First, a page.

In the 17th century an ivory trade developed between Dieppe and Guinea. The town prospers anew thanks to the ivory work, famous throughout France and beyond. The production is varied and unequaled in its refinement: solar discs, statues, tobacco graters, portraits in medals are proof of this flourishing activity
The abundance of ivory, the size and beautiful quality enabled the sculptors to forget the constraints due to the lack of materials. The sea, ever present in the life of the town, will also be in the creations. The skilled hands of the ivory sculptors who worked in the twelve main work-shops paid homage to the sea. They created model boats, compass dials, statues representing sailors, fishermen and fish mongers. An activity was born, which was to grow bigger and evolve according to the fashion and periods. A true dynasty of ivory sculptors was thus started. During the end of the 17th century, following the Revocation of the Edict of Nantes, hundred and forty families left and the town was almost destroyed by an Anglo-Dutch fleet in 1694. The activity saw a temporary decline but soon recovered. Two families dominated the production: The Cruppevolle’s and The Belleteste’s. They carried on the trade from the 18th to the 19th centuries.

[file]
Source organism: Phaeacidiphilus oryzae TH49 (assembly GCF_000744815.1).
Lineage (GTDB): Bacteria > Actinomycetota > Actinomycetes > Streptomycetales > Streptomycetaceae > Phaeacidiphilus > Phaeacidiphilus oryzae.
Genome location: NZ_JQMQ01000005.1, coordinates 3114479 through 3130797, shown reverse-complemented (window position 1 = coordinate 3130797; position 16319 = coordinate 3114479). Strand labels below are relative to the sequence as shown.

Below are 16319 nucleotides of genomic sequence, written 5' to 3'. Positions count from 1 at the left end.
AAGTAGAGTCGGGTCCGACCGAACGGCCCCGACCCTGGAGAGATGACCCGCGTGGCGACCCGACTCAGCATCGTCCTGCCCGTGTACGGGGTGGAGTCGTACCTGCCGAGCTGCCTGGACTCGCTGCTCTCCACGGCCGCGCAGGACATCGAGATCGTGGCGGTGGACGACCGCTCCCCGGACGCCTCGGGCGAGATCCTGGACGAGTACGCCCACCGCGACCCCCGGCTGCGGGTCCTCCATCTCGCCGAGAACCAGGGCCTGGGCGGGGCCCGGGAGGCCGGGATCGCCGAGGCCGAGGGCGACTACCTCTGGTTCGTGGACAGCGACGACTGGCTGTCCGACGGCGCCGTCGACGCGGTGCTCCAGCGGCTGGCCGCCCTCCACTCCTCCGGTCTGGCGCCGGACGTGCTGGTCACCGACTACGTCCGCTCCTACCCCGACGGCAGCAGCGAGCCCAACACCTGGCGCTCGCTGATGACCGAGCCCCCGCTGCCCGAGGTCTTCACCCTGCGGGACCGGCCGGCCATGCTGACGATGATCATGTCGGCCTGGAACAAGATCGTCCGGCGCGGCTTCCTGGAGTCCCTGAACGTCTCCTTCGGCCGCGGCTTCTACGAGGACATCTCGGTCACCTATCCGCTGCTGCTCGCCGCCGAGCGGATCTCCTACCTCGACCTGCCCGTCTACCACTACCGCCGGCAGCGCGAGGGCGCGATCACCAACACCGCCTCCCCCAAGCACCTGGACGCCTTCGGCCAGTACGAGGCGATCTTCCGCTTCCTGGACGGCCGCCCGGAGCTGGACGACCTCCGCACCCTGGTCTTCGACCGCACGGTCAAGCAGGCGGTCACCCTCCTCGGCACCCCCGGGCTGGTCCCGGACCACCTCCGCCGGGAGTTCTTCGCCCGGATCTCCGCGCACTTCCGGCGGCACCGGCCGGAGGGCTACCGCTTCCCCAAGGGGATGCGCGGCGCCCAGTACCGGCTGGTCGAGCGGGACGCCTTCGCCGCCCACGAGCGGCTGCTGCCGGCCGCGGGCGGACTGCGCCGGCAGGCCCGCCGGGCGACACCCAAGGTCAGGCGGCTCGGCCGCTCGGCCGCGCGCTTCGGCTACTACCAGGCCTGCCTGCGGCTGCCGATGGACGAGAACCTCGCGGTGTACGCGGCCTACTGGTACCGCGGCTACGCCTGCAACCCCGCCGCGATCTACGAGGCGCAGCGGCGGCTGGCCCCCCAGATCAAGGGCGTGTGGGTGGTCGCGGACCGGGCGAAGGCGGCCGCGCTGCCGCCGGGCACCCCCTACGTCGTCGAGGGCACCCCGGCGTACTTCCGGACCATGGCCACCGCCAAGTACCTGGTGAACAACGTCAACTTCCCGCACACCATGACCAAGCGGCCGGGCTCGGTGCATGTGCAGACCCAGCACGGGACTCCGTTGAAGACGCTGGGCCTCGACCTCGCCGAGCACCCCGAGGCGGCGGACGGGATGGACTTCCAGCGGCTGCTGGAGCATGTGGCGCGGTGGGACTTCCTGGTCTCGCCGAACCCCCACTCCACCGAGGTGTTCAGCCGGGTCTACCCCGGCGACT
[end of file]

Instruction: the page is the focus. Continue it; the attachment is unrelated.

Today the Castle Museum in Dieppe has Europe’s largest ivory collection with over 1000 finely sculpted pieces. The town was also on the Ivory and Spice route which crossed the department, and you can discover various sites pertaining to this route.